# Interesting things about PI(2)

March 30, 2012 | In: Science facts

In 1882 Lindeman proved that Pi was transcendental, that is, that Pi is not the root of any algebraic equation with rational coefficients. This discovery proved that you can’t “square a circle”, which was a problem that occupied many mathematicians up to that time.

Although it is a very hard question, PI can be measured, but on a very small scale, meaning you can calculate it on you own circle. Let’s take a jar cap, for instance. We can measure the circle’s circumference with a simple cord and the diameter as well. The value of PI is *Circomference divided by diameter*.

This is a nice trick, but you’ll find that your answer will be aproximately 3,1. It’s actually 3,14.

Even today, PI continues to be a fascination of many people around the world. If you are interested in learning more, there are many web sites devoted to the number Pi. There are sites that offer thousands, millions, or billions of digits, pi clubs, pi music, people who calculate digits, people who memorize digits, Pi experiments and more. Many thinkers, including philosophers tried to give PI an ultimate response, but, as you know, even the best computers in the world are trying harder. Here’s a bunch of formulas:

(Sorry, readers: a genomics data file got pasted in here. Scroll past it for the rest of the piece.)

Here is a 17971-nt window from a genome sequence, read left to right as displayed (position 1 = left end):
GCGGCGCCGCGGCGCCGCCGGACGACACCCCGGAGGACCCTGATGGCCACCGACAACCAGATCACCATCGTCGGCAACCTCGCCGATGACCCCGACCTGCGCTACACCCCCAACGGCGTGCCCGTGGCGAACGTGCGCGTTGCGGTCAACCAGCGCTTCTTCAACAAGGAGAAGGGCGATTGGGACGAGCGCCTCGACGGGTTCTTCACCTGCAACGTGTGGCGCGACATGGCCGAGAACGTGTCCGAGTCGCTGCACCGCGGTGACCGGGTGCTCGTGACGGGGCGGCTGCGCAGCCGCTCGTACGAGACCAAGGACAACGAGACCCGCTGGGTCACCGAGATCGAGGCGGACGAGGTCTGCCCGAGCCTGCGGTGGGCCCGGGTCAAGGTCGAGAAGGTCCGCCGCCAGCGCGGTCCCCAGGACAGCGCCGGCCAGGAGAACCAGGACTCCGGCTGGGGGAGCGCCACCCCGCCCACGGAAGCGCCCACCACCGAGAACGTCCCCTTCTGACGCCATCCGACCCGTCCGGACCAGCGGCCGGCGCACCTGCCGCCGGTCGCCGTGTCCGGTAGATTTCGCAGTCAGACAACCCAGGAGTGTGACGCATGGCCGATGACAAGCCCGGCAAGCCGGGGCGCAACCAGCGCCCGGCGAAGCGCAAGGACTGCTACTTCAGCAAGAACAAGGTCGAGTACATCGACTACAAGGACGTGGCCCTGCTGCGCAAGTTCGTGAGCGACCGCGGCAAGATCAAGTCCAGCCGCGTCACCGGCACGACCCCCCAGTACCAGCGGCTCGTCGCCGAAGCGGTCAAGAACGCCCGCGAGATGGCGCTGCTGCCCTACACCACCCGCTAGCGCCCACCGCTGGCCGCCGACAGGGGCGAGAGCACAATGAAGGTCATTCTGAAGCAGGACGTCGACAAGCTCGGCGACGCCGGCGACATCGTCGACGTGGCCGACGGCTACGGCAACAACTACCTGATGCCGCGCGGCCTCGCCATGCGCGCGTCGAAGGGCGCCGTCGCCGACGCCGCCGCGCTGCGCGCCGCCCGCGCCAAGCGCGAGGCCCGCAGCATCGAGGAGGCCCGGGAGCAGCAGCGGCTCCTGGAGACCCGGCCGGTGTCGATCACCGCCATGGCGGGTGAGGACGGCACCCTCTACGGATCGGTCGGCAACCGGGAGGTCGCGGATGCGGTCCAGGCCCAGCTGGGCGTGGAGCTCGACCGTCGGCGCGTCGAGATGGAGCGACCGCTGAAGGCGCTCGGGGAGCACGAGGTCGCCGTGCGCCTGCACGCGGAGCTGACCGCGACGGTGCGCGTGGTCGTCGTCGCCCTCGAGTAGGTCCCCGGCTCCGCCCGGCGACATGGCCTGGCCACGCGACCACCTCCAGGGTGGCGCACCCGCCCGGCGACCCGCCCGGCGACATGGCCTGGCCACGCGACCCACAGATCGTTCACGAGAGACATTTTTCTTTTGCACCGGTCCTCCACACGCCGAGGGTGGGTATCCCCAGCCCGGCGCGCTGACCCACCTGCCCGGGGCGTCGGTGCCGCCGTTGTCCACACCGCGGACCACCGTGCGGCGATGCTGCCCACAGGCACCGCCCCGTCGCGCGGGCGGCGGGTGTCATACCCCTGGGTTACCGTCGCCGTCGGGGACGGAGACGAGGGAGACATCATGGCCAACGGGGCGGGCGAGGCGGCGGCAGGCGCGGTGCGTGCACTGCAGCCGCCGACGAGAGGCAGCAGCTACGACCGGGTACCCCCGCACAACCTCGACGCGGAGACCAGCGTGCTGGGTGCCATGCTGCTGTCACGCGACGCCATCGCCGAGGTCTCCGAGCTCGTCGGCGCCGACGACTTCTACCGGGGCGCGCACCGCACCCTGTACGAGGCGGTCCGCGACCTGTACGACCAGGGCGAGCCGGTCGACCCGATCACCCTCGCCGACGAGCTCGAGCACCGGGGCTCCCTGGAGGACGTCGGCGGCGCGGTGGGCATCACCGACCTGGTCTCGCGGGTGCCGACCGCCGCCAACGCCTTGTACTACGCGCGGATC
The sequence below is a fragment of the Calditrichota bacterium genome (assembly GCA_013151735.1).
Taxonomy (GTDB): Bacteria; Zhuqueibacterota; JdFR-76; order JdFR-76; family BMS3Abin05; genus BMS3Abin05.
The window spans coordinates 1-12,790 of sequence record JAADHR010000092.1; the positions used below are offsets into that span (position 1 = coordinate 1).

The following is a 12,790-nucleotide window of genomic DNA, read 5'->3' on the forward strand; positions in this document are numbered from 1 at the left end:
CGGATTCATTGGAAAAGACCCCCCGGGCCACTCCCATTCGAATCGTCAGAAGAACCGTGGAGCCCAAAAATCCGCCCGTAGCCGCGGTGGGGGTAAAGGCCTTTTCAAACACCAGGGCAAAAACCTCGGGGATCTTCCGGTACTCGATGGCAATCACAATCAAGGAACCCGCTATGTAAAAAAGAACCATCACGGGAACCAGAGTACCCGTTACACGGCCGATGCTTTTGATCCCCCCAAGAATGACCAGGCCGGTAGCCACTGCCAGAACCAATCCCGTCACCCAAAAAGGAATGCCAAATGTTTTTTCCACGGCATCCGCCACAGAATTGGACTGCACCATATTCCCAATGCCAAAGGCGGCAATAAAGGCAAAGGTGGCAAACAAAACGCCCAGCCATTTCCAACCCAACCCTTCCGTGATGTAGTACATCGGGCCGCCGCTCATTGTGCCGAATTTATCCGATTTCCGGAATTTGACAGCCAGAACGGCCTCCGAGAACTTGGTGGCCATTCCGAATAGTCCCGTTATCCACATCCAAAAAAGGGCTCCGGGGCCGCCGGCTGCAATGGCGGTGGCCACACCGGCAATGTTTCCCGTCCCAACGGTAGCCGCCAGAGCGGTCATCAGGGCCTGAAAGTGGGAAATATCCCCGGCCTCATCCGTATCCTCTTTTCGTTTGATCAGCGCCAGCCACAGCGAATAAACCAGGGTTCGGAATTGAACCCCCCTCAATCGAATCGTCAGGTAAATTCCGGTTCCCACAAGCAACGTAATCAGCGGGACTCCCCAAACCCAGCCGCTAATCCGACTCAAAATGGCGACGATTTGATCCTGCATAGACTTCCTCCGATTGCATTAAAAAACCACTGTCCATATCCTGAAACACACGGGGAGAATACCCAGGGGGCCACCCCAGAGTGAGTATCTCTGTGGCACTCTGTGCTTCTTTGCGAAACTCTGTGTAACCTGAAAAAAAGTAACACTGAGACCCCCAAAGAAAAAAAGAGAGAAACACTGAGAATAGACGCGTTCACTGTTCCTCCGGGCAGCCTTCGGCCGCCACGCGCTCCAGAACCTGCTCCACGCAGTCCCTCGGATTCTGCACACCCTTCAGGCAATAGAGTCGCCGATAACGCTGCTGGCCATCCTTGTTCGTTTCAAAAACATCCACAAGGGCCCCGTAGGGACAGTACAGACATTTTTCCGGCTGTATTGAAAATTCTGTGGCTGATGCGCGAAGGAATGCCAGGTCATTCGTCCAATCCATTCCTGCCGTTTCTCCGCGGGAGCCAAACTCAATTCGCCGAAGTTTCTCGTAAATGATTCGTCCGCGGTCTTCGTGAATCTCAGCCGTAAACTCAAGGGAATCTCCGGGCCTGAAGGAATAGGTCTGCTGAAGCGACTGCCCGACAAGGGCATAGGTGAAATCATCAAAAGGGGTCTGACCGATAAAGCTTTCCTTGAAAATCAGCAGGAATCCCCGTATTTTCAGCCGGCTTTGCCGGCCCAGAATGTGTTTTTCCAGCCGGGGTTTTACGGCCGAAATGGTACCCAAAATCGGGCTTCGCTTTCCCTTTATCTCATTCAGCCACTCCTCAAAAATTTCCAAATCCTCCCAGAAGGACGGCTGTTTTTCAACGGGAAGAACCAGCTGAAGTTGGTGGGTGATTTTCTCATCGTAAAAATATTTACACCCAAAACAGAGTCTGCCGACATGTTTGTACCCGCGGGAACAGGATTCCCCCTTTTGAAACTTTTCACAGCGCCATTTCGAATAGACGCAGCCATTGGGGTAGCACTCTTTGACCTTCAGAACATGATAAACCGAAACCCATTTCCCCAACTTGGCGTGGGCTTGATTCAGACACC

** Leibnitz’s Formula**

PI/4 = 1/1 – 1/3 + 1/5 – 1/7 + …

**Wallis Product**

PI/2 = 2/1 * 2/3 * 4/3 * 4/5 * 6/5 * 6/7 * …

2/PI = (1 – 1/2^{2})(1 – 1/4^{2})(1 – 1/6^{2})…

**Euler’s Formula**

(PI^{2})/6 = (n = 1..) 1/n^{2} = 1/1^{2} + 1/2^{2} + 1/3^{2} + …

And here’s one for you: did you know that you would only need to know pi to 47 digits to work out the circumference of the universe and be only one proton off?

**Link to this page**